Definitions

# Constraint satisfaction problem

Constraint satisfaction problems or CSPs are mathematical problems where one must find states or objects that satisfy a number of constraints or criteria. CSPs are the subject of intense research in both artificial intelligence and operations research. Many CSPs require a combination of heuristics and combinatorial search methods to be solved in a reasonable time.

Examples of problems that can be modelled as a constraint satisfaction problem:

Algorithms used for solving constraint satisfaction problems include the AC-3 algorithm, Backtracking, and the min-conflicts algorithm.

## Formal definition

Formally, a constraint satisfaction problem is defined a triple $langle X,D,C rangle$, where $X$ is a set of variables, $D$ is a domain of values, and $C$ is a set of constraints. Every constraint is in turn a pair $langle t,R rangle$, where $t$ is a tuple of variables and $R$ is a set of tuples of values; all these tuples having the same number of elements; as a result $R$ is a relation. An evaluation of the variables is a function from variables to domains, $v:X rightarrow D$. Such an evaluation satisfies a constraint $langle \left(x_1,ldots,x_n\right),R rangle$ if $\left(v\left(x_1\right),ldots,v\left(x_n\right)\right) in R$. A solution is an evaluation that satisfies all constraints.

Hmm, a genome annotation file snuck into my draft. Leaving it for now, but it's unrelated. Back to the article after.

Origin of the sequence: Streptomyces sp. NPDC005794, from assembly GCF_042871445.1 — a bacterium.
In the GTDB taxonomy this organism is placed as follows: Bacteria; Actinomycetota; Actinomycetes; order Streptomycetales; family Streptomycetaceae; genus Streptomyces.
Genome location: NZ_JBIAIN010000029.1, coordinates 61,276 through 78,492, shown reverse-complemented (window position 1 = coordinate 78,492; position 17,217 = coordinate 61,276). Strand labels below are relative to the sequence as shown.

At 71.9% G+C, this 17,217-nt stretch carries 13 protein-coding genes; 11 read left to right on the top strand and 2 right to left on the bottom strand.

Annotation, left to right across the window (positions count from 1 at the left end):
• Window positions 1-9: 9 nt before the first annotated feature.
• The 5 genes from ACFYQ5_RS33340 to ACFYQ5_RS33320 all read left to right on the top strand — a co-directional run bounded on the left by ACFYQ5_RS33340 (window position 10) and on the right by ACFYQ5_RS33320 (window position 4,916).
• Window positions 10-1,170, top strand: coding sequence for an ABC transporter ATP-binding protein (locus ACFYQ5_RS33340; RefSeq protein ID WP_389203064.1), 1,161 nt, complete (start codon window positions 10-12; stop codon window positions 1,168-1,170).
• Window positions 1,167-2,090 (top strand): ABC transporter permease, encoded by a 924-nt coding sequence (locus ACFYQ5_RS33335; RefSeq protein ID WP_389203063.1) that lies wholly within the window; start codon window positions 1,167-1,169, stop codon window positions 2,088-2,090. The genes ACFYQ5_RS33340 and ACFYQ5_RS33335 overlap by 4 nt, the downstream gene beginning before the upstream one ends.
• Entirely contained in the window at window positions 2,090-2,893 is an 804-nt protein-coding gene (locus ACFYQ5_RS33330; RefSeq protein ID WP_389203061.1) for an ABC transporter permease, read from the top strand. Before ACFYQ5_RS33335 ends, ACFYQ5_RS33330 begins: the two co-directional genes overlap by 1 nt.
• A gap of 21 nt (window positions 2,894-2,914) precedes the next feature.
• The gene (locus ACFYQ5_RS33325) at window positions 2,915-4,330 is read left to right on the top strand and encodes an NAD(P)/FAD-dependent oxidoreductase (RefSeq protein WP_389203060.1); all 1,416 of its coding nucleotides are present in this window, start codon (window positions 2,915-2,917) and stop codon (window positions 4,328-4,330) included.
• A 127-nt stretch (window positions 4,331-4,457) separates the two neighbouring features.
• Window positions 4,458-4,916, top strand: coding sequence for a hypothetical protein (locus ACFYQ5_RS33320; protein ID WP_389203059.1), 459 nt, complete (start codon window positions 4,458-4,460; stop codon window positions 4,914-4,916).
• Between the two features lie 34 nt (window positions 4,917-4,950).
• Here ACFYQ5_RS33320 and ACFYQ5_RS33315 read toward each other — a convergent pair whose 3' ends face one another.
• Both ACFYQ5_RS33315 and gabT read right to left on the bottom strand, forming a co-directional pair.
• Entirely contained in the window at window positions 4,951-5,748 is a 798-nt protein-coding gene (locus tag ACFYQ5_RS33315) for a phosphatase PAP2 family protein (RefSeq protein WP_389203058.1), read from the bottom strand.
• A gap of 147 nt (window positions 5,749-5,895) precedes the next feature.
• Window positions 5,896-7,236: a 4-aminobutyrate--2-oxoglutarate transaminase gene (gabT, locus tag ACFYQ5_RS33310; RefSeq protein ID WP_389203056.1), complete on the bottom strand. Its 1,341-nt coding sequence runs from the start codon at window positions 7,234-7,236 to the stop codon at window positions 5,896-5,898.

## Theoretical aspects of CSPs

CSPs are also studied in computational complexity theory and finite model theory. An important question is whether for each set of relations, the set of all CSPs that can be represented using only relations chosen from that set is either in PTIME or otherwise NP-complete (assuming P ≠ NP). If such a dichotomy is true, then CSPs provide one of the largest known subsets of NP which avoids problems that are neither polynomial time solvable nor NP-complete, whose existence was demonstrated by Ladner. Dichotomy results are known for CSPs where the domain of values is of size 2 or 3, but the general case is still open.

Most classes of CSPs that are known to be tractable are those where the hypergraph of constraints has bounded treewidth (and there are no restrictions on the set of constraint relations), or where the constraints have arbitrary form but there exist essentially non-unary polymorphisms of the set of constraint relations.